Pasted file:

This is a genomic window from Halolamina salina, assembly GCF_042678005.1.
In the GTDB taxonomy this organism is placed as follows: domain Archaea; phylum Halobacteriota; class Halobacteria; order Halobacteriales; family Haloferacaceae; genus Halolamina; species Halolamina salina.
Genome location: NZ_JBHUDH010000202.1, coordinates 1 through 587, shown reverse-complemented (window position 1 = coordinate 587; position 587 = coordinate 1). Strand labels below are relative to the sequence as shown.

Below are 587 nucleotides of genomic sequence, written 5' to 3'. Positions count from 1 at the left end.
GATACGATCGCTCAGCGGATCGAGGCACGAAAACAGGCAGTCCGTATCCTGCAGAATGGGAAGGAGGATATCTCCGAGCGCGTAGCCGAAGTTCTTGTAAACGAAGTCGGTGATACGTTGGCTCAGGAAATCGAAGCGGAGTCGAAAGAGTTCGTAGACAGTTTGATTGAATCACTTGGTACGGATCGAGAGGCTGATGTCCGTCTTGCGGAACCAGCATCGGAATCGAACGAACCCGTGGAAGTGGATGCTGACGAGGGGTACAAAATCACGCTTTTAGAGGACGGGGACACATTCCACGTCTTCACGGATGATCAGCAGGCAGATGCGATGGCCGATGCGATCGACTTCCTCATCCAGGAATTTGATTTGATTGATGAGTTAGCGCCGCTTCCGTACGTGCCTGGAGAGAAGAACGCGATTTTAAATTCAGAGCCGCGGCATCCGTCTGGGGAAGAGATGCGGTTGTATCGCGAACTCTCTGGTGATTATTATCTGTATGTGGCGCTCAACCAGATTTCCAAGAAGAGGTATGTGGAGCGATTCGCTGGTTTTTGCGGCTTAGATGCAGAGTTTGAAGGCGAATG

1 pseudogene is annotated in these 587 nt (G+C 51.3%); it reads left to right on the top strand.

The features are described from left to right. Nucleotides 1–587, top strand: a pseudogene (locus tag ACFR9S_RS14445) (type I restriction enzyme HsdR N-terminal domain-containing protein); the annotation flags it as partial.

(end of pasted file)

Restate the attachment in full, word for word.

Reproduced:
This is a genomic window from Halolamina salina, assembly GCF_042678005.1.
In the GTDB taxonomy this organism is placed as follows: domain Archaea; phylum Halobacteriota; class Halobacteria; order Halobacteriales; family Haloferacaceae; genus Halolamina; species Halolamina salina.
Genome location: NZ_JBHUDH010000202.1, coordinates 1 through 587, shown reverse-complemented (window position 1 = coordinate 587; position 587 = coordinate 1). Strand labels below are relative to the sequence as shown.

Below are 587 nucleotides of genomic sequence, written 5' to 3'. Positions count from 1 at the left end.
GATACGATCGCTCAGCGGATCGAGGCACGAAAACAGGCAGTCCGTATCCTGCAGAATGGGAAGGAGGATATCTCCGAGCGCGTAGCCGAAGTTCTTGTAAACGAAGTCGGTGATACGTTGGCTCAGGAAATCGAAGCGGAGTCGAAAGAGTTCGTAGACAGTTTGATTGAATCACTTGGTACGGATCGAGAGGCTGATGTCCGTCTTGCGGAACCAGCATCGGAATCGAACGAACCCGTGGAAGTGGATGCTGACGAGGGGTACAAAATCACGCTTTTAGAGGACGGGGACACATTCCACGTCTTCACGGATGATCAGCAGGCAGATGCGATGGCCGATGCGATCGACTTCCTCATCCAGGAATTTGATTTGATTGATGAGTTAGCGCCGCTTCCGTACGTGCCTGGAGAGAAGAACGCGATTTTAAATTCAGAGCCGCGGCATCCGTCTGGGGAAGAGATGCGGTTGTATCGCGAACTCTCTGGTGATTATTATCTGTATGTGGCGCTCAACCAGATTTCCAAGAAGAGGTATGTGGAGCGATTCGCTGGTTTTTGCGGCTTAGATGCAGAGTTTGAAGGCGAATG

1 pseudogene is annotated in these 587 nt (G+C 51.3%); it reads left to right on the top strand.

The features are described from left to right. Nucleotides 1–587, top strand: a pseudogene (locus tag ACFR9S_RS14445) (type I restriction enzyme HsdR N-terminal domain-containing protein); the annotation flags it as partial.